Leroy regards AI as having unclear implications for the IR profession, although the use of AI as an assistant is emerging. 'I would say no one knows where AI is going to go, but I see it as a positive tool to help in our job as IROs,' he says. 'The IR professionals i have spoken to in Brazil see it as a supporting tool and efficiency booster, and they see it not as a problem but as a solution.'
For Maia, the advantages of AI are ‘10 times superior’ to its risks. ‘We are not talking about weapons – we are talking about technologies that are great in your IR toolkit, that can support your work,’ he says. ‘[But] IR must be educated, must understand data science and be prepared. Machine learning, algorithmic trading, digital currency and crypto markets: you must be on top of these developments and look at competitors.’
‘Finfluencers’ and the rise of retail investors
The retail investor base in Brazil has grown over the past five years from 1 mn to 5 mn people, according to Maia. The best way for companies to reach them is by leveraging technology. ‘Imagine the average number of IR professionals per company in Brazil, which is around five,’ he says. ‘Then imagine millions of retail investors. How do you reach them? The answer is technology.’
Maia points out that turning to ‘finfluencers’ on the internet for stock and company information is a growing trend in the region. He urges IROs to establish relationships with such people.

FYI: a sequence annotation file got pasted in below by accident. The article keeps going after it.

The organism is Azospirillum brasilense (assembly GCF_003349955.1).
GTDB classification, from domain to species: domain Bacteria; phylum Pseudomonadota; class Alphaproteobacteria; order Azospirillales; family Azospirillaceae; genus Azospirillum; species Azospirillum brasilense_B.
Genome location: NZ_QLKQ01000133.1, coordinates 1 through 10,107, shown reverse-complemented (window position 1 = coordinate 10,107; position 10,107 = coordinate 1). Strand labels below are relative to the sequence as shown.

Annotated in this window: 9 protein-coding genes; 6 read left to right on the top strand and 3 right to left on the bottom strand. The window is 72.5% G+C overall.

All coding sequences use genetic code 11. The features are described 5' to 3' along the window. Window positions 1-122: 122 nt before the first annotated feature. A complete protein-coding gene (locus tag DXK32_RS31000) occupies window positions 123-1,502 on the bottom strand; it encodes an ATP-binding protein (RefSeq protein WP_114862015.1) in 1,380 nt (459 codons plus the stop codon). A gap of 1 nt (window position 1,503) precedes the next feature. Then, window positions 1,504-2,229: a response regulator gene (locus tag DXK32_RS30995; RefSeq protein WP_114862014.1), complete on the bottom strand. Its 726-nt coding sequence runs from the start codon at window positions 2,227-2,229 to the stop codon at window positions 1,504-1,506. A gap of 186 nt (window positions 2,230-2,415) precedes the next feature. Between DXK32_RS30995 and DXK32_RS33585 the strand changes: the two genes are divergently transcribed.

‘The main strategy for retail [investor engagement] is leveraging public broadcasting platforms, such as podcasts and webcasts,’ Maia says. ‘But if you are organizing a site visit and you know you are going to have 100 retail investors attending it, invite those finfluencers and educate them about your company.’
Raising the bar of IR
With nearly two decades of experience in the IR industry in Brazil, Maia and Leroy both highlight major changes but also note room for improvement.
Leroy says compensation is the Achilles’ heel of Brazilian IR. ‘IR is a profession of high importance within companies and as such IR compensation packages need to be reassessed,’ he explains. ‘In terms of the function itself, I think its relevance is only going to increase.’
Maia believes the key to the future of IR is digitization. ‘Brazil is difficult, because people are digital, but companies are not,’ he says. ‘So over the next five years, we will continue to see the digitization process – which is happening right now – continue and IR evolve on this front. Companies must prepare to be more global and expand their market.’
He adds that ESG progress for Brazil is also coming soon. ‘ESG disclosures in five years will be much better as companies’ boards become more involved in these processes,’ he says. ‘Businesses have embarked on a journey that will lead to a good level of disclosure.’